Thus, in fulfilment of the third geas, the hunter entered the thousand-columned palace of Haon-Dor. Strange and silent were those halls hewn from the gray, fundamental rock of Earth. In them were faceless forms of smoke and mist that went uneasily to and fro, and statues representing monsters with myriad heads. In the vaults above, as if hung aloof in night, lamps burned with inverse flames that were like the combustion of ice and stone. A chill spirit of evil, ancient beyond all conception of man, was abroad in those halls; and horror and fear crept throughout them like invisible serpents, unknotted from sleep.

Threading the mazy chambers with the surety of one accustomed to all their windings, Raphtontis conducted Ralibar Vooz to a high room whose walls described a circle. broken only by the one portal, through which he entered. The room was empty of furnishment, save for a five-pillared seat rising so far aloft without stairs or other means of approach, that it seemed only a winged being covld ever attain thereto. But on the seat was a figure shrouded with thick, sable darkness, and having over its head and features a caul of grisly shadow.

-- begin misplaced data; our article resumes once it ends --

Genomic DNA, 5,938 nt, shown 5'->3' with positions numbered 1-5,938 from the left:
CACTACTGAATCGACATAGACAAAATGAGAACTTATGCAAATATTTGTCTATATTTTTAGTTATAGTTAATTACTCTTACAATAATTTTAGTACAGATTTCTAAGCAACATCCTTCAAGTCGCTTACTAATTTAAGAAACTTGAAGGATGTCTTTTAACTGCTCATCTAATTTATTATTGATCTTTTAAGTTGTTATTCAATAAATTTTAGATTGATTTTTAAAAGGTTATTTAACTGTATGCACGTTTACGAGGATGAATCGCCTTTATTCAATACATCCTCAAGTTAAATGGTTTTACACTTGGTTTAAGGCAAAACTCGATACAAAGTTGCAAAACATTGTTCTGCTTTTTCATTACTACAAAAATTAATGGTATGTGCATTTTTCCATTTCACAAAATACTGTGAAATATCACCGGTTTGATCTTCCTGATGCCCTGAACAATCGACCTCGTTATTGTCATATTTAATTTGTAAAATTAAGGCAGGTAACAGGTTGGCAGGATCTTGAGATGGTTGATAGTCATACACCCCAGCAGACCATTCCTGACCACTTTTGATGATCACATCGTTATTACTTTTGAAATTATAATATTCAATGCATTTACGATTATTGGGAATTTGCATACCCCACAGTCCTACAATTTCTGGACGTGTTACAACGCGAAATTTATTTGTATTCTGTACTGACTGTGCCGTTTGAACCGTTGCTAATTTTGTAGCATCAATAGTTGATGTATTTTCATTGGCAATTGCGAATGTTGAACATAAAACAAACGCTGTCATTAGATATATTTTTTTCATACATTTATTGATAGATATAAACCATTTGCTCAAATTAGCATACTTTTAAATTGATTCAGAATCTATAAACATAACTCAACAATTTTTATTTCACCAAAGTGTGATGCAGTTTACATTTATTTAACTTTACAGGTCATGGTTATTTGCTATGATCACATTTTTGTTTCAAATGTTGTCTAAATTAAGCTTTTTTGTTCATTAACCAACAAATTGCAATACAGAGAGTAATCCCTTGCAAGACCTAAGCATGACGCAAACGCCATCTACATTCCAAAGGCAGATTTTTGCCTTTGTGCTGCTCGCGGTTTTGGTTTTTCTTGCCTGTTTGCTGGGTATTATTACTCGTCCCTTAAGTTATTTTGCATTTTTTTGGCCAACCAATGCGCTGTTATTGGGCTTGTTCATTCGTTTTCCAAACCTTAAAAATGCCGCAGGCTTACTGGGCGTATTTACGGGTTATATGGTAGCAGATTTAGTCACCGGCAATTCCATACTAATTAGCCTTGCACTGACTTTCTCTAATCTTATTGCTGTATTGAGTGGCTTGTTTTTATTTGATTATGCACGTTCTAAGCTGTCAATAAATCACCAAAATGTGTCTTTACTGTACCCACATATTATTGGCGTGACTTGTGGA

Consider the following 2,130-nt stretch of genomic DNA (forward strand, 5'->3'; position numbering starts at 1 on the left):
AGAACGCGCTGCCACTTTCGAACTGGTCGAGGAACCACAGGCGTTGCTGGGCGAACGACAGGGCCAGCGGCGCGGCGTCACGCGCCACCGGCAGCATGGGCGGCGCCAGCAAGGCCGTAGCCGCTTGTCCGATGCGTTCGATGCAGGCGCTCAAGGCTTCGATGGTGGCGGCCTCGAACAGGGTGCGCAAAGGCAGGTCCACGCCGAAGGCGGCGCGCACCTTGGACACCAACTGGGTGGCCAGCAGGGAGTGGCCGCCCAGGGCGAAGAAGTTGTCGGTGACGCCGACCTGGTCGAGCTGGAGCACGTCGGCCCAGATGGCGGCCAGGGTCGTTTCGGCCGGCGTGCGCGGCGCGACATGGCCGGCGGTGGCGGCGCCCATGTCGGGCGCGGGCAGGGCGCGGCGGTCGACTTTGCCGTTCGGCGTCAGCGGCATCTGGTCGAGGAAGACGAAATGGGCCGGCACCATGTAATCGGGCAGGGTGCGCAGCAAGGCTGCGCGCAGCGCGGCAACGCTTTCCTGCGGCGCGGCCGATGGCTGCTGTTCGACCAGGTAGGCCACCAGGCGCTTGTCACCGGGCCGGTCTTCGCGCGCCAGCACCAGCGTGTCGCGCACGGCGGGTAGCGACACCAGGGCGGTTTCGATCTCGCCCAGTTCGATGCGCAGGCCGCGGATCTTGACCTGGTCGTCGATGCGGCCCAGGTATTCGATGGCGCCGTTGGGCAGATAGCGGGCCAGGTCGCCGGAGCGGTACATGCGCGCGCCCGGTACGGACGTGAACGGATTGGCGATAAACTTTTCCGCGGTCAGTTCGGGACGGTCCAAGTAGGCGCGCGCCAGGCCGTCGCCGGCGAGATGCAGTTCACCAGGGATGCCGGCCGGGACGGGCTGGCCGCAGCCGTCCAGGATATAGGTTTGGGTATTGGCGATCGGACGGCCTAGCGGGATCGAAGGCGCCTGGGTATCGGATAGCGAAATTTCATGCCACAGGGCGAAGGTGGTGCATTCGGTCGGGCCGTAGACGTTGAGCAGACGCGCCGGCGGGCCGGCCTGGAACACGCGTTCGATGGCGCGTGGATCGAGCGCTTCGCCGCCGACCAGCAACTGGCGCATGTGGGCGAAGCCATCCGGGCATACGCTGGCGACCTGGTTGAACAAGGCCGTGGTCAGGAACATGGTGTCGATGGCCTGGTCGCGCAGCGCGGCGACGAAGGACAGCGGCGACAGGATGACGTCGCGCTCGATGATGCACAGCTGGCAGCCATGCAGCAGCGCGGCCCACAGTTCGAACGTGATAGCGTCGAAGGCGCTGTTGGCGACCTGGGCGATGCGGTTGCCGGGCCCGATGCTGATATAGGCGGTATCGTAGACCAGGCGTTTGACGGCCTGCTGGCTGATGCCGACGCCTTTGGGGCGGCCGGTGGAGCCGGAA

The bird Raphtontis hovered ominously before the columned chair. And Ralibar Vooz, in astonishment, heard a voice saying: "O Haon-Dor, Atlach-Nacha has sent me." And not till the voice ceased speaking did he know it for his own.

For a long time the silence seemed infrangible. There was no stirring of the high-seated figure. But Ralibar Vooz, peering trepidantly at the walls about him, beheld their former smoothness embossed with a thousand faces, twisted and awry like those of mad devils. The faces were thrust forward on necks that lengthened; and behind the necks malshapen shoulders and bodies emerged inch by inch from the stone, craning toward the huntsman. And beneath his feet the very floor was now cobbled with other faces, turning and tossing restlessly, and opening ever wider their demoniacal mouths and eyes.

At last the shrouded figure spoke; and though the words were of no mortal tongue, it seemed to the listener that he comprehended them darkly:

"My thanks are due to Atlach-Nacha for this sending. If I appear to hesitate, it is only because I am doubtful regarding what disposition I can make of you. My familiars, who crowd the walls and floors of this chamber, would devour you all too readily: but you would serve only as a morsel amid so many. On the whole, I believe that the best thing I can do is to send you on to my allies, the serpent-people. They are scientists of no ordinary attainment; and perhaps you might provide some special ingredient required in their chemistries. Consider, then, that a geas has been put upon you, and take yourself off to the caverns in which the serpent-people reside."